China is nearly ready to launch the third and final piece of its modular crewed space station.
A Long March 5B heavy-lift rocket rolled out to the pad at Wenchang spaceport on Hainan island early Tuesday (Oct. 25), China’s human spaceflight agency (CMSA) announced.
The Mengtian space station module is encapsulated in a 67-foot-long (20.5 meters) payload fairing on top of the 187-million-pound (849,000 kilograms) Long March 5B. The rocket and module were transported to the pad in a vertical position, covering roughly 9,200 feet (2,800 meters) in under three hours.
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CMSA did not reveal a launch date for Mengtian, but previous launches and earlier statements by Chinese space officials point to a liftoff around Oct. 31 Beijing time.
Mengtian ("Dreaming of the Heavens") is a 58.7-foot-long (17.9 m) and roughly 48,500-pound (22 metric tons) spacecraft designed mainly to host an array of science racks and experiments.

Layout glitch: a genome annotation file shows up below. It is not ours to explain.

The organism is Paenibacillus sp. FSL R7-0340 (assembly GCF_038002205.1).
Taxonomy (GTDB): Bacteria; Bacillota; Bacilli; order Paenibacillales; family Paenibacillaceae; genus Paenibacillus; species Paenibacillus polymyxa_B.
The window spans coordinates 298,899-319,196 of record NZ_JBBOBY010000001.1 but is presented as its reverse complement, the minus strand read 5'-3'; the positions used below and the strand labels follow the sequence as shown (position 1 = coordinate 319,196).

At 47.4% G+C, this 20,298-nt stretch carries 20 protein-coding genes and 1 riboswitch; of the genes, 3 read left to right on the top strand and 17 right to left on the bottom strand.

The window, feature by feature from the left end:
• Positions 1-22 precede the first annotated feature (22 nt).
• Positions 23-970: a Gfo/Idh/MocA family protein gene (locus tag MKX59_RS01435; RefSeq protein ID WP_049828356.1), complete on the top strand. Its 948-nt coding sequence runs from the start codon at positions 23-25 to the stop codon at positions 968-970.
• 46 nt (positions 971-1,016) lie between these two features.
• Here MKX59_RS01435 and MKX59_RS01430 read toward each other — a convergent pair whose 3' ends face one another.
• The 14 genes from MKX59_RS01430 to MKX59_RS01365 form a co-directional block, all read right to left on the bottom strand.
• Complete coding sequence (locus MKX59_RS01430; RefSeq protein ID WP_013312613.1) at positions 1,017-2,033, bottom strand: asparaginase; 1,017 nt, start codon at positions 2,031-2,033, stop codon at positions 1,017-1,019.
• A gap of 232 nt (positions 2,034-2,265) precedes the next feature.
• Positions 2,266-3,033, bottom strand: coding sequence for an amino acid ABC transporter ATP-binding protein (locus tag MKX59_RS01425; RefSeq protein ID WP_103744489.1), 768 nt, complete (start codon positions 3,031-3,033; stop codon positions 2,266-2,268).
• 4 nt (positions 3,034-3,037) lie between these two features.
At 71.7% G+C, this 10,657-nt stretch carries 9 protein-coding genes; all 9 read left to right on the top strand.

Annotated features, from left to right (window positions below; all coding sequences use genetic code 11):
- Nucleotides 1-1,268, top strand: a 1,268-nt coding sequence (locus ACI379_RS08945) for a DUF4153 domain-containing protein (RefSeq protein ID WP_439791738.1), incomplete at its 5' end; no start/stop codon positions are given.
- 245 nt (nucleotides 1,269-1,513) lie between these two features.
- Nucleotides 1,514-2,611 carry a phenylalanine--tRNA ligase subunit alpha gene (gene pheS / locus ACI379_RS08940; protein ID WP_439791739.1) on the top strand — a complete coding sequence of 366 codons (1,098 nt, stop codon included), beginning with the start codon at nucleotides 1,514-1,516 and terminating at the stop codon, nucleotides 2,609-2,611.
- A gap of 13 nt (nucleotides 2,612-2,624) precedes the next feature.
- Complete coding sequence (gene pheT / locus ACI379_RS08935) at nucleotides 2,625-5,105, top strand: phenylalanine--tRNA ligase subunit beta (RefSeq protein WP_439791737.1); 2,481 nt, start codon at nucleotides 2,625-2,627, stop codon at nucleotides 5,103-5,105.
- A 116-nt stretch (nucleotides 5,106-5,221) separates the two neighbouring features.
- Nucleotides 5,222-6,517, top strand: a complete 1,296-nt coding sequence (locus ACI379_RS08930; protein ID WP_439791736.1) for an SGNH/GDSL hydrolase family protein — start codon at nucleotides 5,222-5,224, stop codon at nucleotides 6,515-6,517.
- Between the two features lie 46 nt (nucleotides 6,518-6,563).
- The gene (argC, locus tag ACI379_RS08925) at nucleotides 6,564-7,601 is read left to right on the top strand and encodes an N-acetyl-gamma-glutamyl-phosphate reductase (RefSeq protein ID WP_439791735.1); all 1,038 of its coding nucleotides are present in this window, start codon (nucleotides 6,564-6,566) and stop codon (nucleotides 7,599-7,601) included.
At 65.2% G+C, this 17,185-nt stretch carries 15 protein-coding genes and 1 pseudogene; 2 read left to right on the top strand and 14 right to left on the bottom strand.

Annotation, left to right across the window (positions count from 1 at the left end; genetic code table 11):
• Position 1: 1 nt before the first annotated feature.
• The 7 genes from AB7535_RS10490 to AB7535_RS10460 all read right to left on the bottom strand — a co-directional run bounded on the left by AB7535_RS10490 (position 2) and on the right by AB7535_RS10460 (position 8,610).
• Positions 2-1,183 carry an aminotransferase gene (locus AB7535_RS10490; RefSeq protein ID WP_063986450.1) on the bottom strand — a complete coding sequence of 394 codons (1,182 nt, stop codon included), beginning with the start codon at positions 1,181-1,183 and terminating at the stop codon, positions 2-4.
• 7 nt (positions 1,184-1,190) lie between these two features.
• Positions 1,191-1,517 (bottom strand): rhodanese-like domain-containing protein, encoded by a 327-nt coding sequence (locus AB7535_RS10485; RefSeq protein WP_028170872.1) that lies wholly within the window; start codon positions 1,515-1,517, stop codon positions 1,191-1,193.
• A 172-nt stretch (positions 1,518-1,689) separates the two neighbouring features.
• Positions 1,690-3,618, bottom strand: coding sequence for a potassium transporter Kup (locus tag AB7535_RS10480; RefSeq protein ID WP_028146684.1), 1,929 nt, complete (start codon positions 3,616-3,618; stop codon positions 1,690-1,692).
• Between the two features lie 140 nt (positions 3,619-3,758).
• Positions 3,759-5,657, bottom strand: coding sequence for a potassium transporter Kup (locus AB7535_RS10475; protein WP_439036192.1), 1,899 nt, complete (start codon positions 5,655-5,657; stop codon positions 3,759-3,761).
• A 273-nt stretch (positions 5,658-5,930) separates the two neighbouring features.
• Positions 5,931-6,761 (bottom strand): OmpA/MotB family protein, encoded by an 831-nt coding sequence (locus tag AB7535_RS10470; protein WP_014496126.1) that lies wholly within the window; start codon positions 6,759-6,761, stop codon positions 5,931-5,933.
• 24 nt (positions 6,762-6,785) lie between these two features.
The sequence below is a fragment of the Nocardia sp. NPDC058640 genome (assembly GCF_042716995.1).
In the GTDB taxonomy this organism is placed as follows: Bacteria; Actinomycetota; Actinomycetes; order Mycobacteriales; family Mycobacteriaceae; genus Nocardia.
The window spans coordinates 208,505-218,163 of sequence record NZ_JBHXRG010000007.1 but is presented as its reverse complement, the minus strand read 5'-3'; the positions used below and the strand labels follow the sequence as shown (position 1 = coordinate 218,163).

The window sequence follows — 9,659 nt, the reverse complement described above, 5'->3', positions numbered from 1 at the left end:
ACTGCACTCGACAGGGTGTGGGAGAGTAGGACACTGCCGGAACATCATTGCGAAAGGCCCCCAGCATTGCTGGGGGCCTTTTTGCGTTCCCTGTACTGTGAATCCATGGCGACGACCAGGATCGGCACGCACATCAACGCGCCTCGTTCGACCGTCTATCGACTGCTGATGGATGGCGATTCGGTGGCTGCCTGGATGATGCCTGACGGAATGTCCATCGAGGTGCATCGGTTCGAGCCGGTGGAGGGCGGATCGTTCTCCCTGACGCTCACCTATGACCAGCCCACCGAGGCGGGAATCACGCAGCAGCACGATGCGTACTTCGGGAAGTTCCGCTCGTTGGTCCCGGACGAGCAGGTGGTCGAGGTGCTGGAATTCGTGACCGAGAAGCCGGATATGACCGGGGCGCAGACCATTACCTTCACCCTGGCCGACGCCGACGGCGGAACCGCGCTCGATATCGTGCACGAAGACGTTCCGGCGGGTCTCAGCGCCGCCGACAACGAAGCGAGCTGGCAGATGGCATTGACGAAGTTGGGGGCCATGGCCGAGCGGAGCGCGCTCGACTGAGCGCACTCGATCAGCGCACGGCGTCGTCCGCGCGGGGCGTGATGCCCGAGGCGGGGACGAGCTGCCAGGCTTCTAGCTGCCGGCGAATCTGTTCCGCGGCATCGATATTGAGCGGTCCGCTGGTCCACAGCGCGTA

The new module will join the already orbiting Tianhe core module, launched in April 2021, and Wentian, which launched in July. Together the three modules will complete China’s Tiangong space station.
Three Shenzhou 14 mission astronauts are currently aboard Tiangong awaiting the arrival of the new module.
China plans to operate Tiangong for at least a decade and will conduct its first crew handover as soon as next month, when the Shenzhou 14 astronauts welcome aboard the crew of Shenzhou 15, who will launch from Jiuquan in the Gobi Desert.
Notably, the huge first stages of the three previously launched Long March 5B rockets have entered orbit and made high-profile uncontrolled reentries around a week after launch. The fiery first stage reentry from the Wentian module launch in July was spotted by onlookers in Malaysia and Indonesia.
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